The AVI team would like to send their thoughts to everyone who was part of Operation Babylift in April 1975 which refers to a series of airlifts of thousands of children from Vietnamese orphanages to the West. April 1975 also marks the close of the Vietnam War era adoptions, and the end of the war so it is also a profoundly meaningful time for all individuals who were adopted because of the war and its social consequences both before, during and after 1975. Indeed, many such children were adopted from Vietnam into Western families from 1955 up to the ‘boat refugee’ migrants in the 1980s. AVI would like to acknowledge all these individuals at this time.
AVI plans to feature a series of photos from 40th anniversary reunions of adoptees, and some of their thoughts in the near future.
For more regular and current updates on media articles, events and more related to the 40th anniversary of the Vietnam War’s end and Operation Babylift please visit our AVI public FB Community page at: https://www.facebook.com/AdoptedVietnameseInternational
We acknowledge and welcome the newer generations who follow as well into the Viet adoptee community. Connect, empower, renew.
If you are adopted from Vietnam, the ABC’s Foreign Correspondent is keen to do a story featuring your voices. There is also a range of other posts and info to check out. Our AVI FB group now has over 700 members. This group is set up by Vietnamese adoptees, for Vietnamese adoptees. Membership includes people from Australia and globally. Visit the official website web, go to:
EXCERPTS FROM THE UPCOMING VIETNAMESE ADOPTEES 2.0
(predicted 2014/15 release)
Read more here: http://gazillionvoices.com/excerpts-from-the-upcoming-vietnamese-adoptees-2-0/#.U_2Vi1YWHwI
Operation Babylift guy in The Big Issue vendor profile – respect:
Congratulations to Matthew Rooke (Australia) and David Nguyen (USA) who were the winners of the Vietnam Volunteer Network fundraiser draw. $850 was raised to go towards VVN projects for children in the Go Vap orphanage, and impacted by Agent Orange and land mines.
Fundraiser winner Matthew with MEOW skateboard
AVI skateboard competition/giveaway
Share the link below and donate any amount to the Vietnam Volunteer Network (VVN) to go in the draw to win a great skateboard package! Even as little as a dollar, every bit counts.
*Due to posting and handling costs we can only give the prize away to residents in Australia. Giveaway closes 30 Jan 2014.
Prize is a MEOW skateboard prize with Trinity trucks and Spitfire wheels donated from Extreme Skates, QLD – to raise awareness and funds for the Vietnam Volunteer Network (VVN) whose work includes assisting kids at Trung Tâm Nuôi Dưỡng Bảo Trợ Trẻ Em Gò Vấp (Go Vap orphanage) in Vietnam as well as those affected by landmines and Agent Orange.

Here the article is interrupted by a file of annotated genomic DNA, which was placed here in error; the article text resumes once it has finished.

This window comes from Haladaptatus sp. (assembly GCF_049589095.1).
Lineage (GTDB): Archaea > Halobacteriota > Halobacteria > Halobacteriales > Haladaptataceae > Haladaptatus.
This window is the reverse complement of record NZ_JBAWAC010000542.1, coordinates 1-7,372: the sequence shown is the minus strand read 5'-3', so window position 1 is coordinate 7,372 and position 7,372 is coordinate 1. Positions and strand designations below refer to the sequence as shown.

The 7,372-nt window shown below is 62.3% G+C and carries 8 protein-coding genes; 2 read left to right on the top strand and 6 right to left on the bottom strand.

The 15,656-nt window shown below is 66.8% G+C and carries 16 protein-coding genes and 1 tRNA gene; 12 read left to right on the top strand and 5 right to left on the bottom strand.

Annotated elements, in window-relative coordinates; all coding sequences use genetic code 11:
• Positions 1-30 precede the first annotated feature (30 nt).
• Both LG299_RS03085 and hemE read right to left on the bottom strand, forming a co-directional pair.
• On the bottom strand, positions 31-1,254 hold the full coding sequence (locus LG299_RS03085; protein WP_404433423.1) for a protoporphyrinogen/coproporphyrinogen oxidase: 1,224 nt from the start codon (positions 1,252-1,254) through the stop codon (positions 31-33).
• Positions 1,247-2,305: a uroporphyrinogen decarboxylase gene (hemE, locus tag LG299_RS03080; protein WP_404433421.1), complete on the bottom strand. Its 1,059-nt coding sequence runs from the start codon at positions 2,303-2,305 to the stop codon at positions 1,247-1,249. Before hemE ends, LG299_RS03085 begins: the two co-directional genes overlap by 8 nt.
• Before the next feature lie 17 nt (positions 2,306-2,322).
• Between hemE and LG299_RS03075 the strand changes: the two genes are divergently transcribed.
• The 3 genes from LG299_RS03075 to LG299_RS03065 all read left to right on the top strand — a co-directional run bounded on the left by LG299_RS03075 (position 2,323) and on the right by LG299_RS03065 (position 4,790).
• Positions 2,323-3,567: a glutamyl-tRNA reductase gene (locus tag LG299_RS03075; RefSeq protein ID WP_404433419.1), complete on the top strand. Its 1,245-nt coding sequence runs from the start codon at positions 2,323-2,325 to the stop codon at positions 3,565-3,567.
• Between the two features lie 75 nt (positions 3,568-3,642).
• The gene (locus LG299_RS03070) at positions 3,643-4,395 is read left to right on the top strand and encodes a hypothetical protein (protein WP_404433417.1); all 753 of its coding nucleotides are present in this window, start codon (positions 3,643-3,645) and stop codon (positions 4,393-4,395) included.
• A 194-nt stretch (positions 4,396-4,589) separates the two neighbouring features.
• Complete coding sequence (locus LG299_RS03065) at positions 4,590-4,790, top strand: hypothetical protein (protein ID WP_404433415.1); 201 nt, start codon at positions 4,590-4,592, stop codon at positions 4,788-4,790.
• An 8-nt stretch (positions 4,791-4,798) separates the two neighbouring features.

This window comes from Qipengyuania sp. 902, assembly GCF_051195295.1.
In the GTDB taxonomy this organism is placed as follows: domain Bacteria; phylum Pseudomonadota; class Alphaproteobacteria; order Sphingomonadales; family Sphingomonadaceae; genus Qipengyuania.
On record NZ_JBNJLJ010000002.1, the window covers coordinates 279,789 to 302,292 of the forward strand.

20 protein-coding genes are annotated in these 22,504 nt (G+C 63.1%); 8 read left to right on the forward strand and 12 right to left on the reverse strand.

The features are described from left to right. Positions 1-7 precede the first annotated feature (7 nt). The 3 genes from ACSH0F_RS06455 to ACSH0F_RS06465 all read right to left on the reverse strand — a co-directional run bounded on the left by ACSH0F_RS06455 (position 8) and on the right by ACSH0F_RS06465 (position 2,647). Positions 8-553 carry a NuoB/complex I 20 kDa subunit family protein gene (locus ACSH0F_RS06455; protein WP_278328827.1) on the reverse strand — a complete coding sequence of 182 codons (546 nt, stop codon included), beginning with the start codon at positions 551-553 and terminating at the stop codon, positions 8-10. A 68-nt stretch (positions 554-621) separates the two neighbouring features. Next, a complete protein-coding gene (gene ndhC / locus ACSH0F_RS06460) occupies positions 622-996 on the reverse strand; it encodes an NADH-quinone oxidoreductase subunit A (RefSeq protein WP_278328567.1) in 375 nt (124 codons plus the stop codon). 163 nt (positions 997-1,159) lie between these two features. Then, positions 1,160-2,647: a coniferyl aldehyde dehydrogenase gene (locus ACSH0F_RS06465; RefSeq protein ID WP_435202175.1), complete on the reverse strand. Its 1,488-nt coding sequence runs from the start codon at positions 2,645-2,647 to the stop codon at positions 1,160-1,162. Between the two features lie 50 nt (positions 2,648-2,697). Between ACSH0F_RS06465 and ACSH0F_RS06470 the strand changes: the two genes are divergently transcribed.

Prize donated by Dr Indigo Willing OAM, a former Vietnamese orphanage resident, AVI founder, social researcher and supporter of communities having a say, giving back when they can, and valuing ways to channel good energy towards others
Hi folks and HAPPY NEW YEAR!!!!
Don’t forget that you can keep up to date with a range of public announcements posted up over at https://www.facebook.com/AdoptedVietnameseInternational – including a screening of Operation Babylift in California soon.
Later this year there might also to be a couple of AVI online projects open to international members from around the world. One will be ‘What I love’ type photo e-gallery exhibit asking for contributions. Another will be a fundraiser co-organized with Kim Nguyen Browne for projects connected to the Vietnam Volunteer Network (VVN) & with myself and additional support over at AVI. Official website for all auction items and the contributors coming soon! More about VVN is on their website: http://www.vietnamvolunteernetwork.com/
Best wishes Indigo, Founder,
AVI and the AVI team.
Global, November 2012
Thank you to Australian adoptee Dave Medhurst and family for sharing updated photos of the Theosophic Thong Thien Hoc orphanage from his recent trip back to visit his Vietnamese family. Read more here.
Melbourne October 2012
Vietnamese adoptees Dr Indigo Willing and Dominic Golding joined Korean adoptees HeeRa Heaser and Dr Jessica Walton for a panel talk chaired by Korean adoptee author and activist Jane Jeong Trenka in Melbourne, October 2012. The panel talk was part of the 10th Australian Adoption Conference. See Day 1 and Day 2 of the program here. In a later presentation, a key note featuring Jane Jeong Trenka, a call for signatures for a petition to include overseas mothers in an apology to mothers also featured at the conference.
Don’t forget to visit the AVI Facebook Page for more regular updates about what’s going on in our community.
Global adoptees’ news:
Letter to the President to Stop the Deportation of Kairi Shepherd & Others
“On May 8th, Kairi Shepherd, an Indian adoptee who has advanced multiple sclerosis, was issued what in effect was her death sentence: deportation to India — a country she has not seen or known since she was adopted at 3 months old — and consequent separation from her family and doctors…”